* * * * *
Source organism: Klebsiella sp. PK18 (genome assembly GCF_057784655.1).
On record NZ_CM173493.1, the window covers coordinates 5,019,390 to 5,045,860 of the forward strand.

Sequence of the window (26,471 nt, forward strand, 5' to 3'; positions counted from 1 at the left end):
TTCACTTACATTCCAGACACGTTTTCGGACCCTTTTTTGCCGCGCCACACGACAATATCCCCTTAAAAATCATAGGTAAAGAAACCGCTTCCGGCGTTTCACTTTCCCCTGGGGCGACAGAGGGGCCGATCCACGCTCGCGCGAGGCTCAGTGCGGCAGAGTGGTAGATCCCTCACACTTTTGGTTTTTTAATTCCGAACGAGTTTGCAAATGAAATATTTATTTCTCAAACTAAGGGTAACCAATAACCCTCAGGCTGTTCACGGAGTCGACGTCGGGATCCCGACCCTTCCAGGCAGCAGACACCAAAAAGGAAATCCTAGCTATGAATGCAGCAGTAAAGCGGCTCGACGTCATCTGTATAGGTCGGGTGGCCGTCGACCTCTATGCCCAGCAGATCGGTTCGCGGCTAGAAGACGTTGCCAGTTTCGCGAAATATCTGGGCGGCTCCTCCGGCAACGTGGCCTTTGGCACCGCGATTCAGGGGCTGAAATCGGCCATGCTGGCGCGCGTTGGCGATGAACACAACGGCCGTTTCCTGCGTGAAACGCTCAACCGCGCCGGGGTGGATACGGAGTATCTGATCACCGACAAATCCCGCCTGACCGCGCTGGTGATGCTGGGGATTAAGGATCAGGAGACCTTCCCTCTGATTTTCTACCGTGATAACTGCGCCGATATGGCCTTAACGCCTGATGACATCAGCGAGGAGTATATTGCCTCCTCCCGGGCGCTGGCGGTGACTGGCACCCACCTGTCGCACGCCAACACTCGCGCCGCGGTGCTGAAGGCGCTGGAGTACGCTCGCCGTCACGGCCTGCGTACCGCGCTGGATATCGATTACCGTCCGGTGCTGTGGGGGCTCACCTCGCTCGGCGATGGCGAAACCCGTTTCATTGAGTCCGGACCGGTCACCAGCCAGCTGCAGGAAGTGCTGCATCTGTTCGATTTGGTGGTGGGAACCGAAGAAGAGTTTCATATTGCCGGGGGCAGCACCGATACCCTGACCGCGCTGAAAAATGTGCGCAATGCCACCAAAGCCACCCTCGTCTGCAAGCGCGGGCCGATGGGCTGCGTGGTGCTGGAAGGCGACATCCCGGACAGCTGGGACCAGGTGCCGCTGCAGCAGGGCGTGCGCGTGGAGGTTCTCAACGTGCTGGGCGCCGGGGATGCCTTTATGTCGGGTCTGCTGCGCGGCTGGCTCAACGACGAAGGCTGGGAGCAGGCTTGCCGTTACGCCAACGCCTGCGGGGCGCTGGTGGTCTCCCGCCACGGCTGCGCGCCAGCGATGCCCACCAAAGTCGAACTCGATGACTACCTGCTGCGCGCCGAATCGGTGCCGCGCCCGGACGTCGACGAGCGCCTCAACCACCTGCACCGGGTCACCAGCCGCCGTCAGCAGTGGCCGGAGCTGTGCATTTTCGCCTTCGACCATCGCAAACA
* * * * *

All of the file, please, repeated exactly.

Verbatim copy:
Source organism: Klebsiella sp. PK18 (genome assembly GCF_057784655.1).
On record NZ_CM173493.1, the window covers coordinates 5,019,390 to 5,045,860 of the forward strand.

Sequence of the window (26,471 nt, forward strand, 5' to 3'; positions counted from 1 at the left end):
TTCACTTACATTCCAGACACGTTTTCGGACCCTTTTTTGCCGCGCCACACGACAATATCCCCTTAAAAATCATAGGTAAAGAAACCGCTTCCGGCGTTTCACTTTCCCCTGGGGCGACAGAGGGGCCGATCCACGCTCGCGCGAGGCTCAGTGCGGCAGAGTGGTAGATCCCTCACACTTTTGGTTTTTTAATTCCGAACGAGTTTGCAAATGAAATATTTATTTCTCAAACTAAGGGTAACCAATAACCCTCAGGCTGTTCACGGAGTCGACGTCGGGATCCCGACCCTTCCAGGCAGCAGACACCAAAAAGGAAATCCTAGCTATGAATGCAGCAGTAAAGCGGCTCGACGTCATCTGTATAGGTCGGGTGGCCGTCGACCTCTATGCCCAGCAGATCGGTTCGCGGCTAGAAGACGTTGCCAGTTTCGCGAAATATCTGGGCGGCTCCTCCGGCAACGTGGCCTTTGGCACCGCGATTCAGGGGCTGAAATCGGCCATGCTGGCGCGCGTTGGCGATGAACACAACGGCCGTTTCCTGCGTGAAACGCTCAACCGCGCCGGGGTGGATACGGAGTATCTGATCACCGACAAATCCCGCCTGACCGCGCTGGTGATGCTGGGGATTAAGGATCAGGAGACCTTCCCTCTGATTTTCTACCGTGATAACTGCGCCGATATGGCCTTAACGCCTGATGACATCAGCGAGGAGTATATTGCCTCCTCCCGGGCGCTGGCGGTGACTGGCACCCACCTGTCGCACGCCAACACTCGCGCCGCGGTGCTGAAGGCGCTGGAGTACGCTCGCCGTCACGGCCTGCGTACCGCGCTGGATATCGATTACCGTCCGGTGCTGTGGGGGCTCACCTCGCTCGGCGATGGCGAAACCCGTTTCATTGAGTCCGGACCGGTCACCAGCCAGCTGCAGGAAGTGCTGCATCTGTTCGATTTGGTGGTGGGAACCGAAGAAGAGTTTCATATTGCCGGGGGCAGCACCGATACCCTGACCGCGCTGAAAAATGTGCGCAATGCCACCAAAGCCACCCTCGTCTGCAAGCGCGGGCCGATGGGCTGCGTGGTGCTGGAAGGCGACATCCCGGACAGCTGGGACCAGGTGCCGCTGCAGCAGGGCGTGCGCGTGGAGGTTCTCAACGTGCTGGGCGCCGGGGATGCCTTTATGTCGGGTCTGCTGCGCGGCTGGCTCAACGACGAAGGCTGGGAGCAGGCTTGCCGTTACGCCAACGCCTGCGGGGCGCTGGTGGTCTCCCGCCACGGCTGCGCGCCAGCGATGCCCACCAAAGTCGAACTCGATGACTACCTGCTGCGCGCCGAATCGGTGCCGCGCCCGGACGTCGACGAGCGCCTCAACCACCTGCACCGGGTCACCAGCCGCCGTCAGCAGTGGCCGGAGCTGTGCATTTTCGCCTTCGACCATCGCAAACA